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Whole New Ballgame for Energy

After 18 months of dismal performance, energy stocks finally broke out in the first half of 2016. Year-to-date, the Energy Select Sector SPDR ETF (NYSE: XLE) lags only the Utilities SPDR ETF (NYSE: XLU):

160719TEL1

Source: Select Sector SPDR ETFs

However, energy stocks were down sharply during the first two weeks of this year, so looking at performance over the past six months (essentially starting the third week of January), the XLE is up by 27.4%, all but tied with the Materials SPDR ETF (NYSE: XLB) at 27.5%. And if we look at the most recent three month-period, the XLE tops all the other sector funds with a return of 9%.

Most analysts weren’t forecasting such improved performance for energy stocks just yet. In fact, the fundamentals aren’t extremely bullish for oil or gas, but it seems increasingly clear that they are likely to turn that way in the not-too-distant future.

In fact, just last week Citibank released a report that echoed the thinking I have frequently shared in this space to the effect that an oil price below $40 per barrel is unsustainable. “The oil market is treading water for now, but the oil price overshot to the downside earlier this year and this is clearly setting the stage for a bullish end to the decade,” noted Citi’s analyst.

In last week’s monthly web chat for subscribers of The Energy Strategist and MLP Profits, someone asked whether it is safe to start looking at the oil producers once again. So I provided an update for subscribers of some important performance metrics for the 30 largest oil and gas companies in the U.S., along with some guidance identifying the stocks that still look attractive after this year’s big gains. Here are some metrics for the 10 largest pure oil and gas producers in the U.S.:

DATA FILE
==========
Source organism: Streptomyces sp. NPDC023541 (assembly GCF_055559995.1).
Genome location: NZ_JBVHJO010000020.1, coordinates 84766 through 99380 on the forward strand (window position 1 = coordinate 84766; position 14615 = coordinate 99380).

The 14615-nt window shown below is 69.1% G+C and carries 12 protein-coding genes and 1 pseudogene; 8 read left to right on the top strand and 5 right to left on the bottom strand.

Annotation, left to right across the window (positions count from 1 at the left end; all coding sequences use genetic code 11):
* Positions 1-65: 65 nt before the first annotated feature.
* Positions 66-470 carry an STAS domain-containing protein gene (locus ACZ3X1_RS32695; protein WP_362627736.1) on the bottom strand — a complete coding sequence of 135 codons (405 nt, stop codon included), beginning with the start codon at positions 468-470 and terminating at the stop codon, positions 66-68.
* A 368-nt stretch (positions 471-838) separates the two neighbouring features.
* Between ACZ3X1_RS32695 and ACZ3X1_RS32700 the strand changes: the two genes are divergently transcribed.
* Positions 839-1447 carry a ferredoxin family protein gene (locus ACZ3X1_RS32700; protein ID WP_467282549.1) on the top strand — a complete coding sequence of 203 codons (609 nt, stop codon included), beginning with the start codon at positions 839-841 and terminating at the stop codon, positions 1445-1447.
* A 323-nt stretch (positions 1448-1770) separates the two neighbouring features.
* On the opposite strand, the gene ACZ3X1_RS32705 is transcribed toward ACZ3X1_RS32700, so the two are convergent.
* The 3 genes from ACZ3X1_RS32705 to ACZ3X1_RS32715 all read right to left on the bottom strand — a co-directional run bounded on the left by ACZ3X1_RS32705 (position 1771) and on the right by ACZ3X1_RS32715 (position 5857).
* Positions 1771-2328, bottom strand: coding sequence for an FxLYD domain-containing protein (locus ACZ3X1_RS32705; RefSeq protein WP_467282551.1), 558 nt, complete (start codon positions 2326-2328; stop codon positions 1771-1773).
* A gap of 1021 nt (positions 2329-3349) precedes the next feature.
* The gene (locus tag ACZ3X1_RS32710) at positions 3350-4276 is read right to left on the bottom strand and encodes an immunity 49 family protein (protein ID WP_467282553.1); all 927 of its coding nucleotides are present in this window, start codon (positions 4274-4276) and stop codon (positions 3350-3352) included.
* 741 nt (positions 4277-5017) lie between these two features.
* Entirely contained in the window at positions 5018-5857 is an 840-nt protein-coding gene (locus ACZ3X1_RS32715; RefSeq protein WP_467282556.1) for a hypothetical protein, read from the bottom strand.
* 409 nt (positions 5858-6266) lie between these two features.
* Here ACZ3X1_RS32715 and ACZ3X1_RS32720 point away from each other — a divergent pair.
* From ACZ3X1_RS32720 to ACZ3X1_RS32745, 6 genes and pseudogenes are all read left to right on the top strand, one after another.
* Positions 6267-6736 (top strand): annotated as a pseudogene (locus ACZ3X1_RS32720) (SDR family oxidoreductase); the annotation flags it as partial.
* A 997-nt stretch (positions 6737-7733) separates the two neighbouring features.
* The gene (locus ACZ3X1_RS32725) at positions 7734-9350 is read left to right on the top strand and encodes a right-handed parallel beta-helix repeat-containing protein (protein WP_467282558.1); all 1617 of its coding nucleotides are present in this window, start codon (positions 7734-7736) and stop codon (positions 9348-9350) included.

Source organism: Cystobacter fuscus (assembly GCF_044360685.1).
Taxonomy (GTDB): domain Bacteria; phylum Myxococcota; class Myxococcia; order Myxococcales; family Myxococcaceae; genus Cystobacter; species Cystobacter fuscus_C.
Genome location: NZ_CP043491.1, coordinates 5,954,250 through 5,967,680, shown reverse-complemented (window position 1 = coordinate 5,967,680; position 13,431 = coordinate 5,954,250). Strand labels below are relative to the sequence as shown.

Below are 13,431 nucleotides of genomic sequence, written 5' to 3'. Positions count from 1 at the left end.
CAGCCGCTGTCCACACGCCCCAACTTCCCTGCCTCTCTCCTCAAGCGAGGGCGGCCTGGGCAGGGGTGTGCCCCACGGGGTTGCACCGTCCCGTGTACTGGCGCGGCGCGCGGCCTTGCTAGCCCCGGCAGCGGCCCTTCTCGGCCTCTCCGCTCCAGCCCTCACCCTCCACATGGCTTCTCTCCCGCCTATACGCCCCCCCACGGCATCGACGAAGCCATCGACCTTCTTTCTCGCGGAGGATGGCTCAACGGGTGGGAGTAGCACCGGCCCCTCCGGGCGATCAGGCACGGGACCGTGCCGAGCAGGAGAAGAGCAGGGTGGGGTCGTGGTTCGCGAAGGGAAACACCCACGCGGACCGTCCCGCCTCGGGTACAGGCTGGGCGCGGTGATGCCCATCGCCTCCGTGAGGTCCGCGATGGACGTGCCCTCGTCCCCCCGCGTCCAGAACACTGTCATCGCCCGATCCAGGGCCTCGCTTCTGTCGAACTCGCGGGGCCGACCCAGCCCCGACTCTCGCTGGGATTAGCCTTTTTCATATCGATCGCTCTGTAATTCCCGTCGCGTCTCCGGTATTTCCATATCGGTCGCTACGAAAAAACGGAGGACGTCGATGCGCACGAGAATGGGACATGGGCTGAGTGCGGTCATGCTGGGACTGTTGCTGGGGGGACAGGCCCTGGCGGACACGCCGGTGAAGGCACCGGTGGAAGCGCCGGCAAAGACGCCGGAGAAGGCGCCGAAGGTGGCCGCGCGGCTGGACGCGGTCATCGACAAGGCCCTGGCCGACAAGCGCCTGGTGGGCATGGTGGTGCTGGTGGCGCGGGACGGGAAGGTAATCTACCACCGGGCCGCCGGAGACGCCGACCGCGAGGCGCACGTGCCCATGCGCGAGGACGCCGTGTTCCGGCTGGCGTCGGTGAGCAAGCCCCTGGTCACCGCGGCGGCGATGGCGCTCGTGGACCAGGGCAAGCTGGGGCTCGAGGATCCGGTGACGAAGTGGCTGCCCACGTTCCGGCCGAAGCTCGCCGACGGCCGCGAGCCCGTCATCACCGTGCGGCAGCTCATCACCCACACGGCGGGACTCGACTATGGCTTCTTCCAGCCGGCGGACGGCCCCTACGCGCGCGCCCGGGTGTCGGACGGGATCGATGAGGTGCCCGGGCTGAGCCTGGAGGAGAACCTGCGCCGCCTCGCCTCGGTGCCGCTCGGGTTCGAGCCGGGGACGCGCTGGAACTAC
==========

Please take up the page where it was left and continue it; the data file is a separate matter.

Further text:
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  • EV – Enterprise Value in billions of U.S. dollars as of July 15
  • EBITDA – Earnings before interest, tax, depreciation and amortization, in billions for the trailing twelve months (TTM)
  • FQ – Fiscal quarter
  • Debt – Net debt at the end of the most recent fiscal quarter
  • FCF – Levered free cash flow in billions
  • YTD Ret – Total shareholder return (TSR), including dividends, thus far in 2016   

The average EV for this group is $36 billion, and with the exception of ConocoPhillips all of these stocks have solid returns year-to-date. Even after a 30% YTD rise, Apache still looks like the most attractively-priced company on the list with a low EV/EBITDA multiple, relatively low debt, and positive free cash flow (FCF) for the past year. Concho Resources (NYSE: CXO) and Hess (NYSE: HES) are also attractively priced. On the more expensive side, Anadarko Petroleum (NYSE: APC) and Noble Energy (NYSE: NBL) both have high EV and debt multiples.

Of course there is much more to evaluating a company than just looking at the multiples. Some other important considerations are the production mix between oil and gas, the geography and geology of lease holdings, and whether a company has been investing heavily into projects that will soon pay off. I would definitely avoid those that have high EV or debt multiples, as well as those that consistently have difficulty generating positive free cash flow.

To see more in-depth analysis of the energy sector, please consider subscribing to The Energy Strategist. Many of the top YTD performers are in our various portfolios, which you can access as a subscriber.  

(Follow Robert Rapier on Twitter, LinkedIn, or Facebook.)

 


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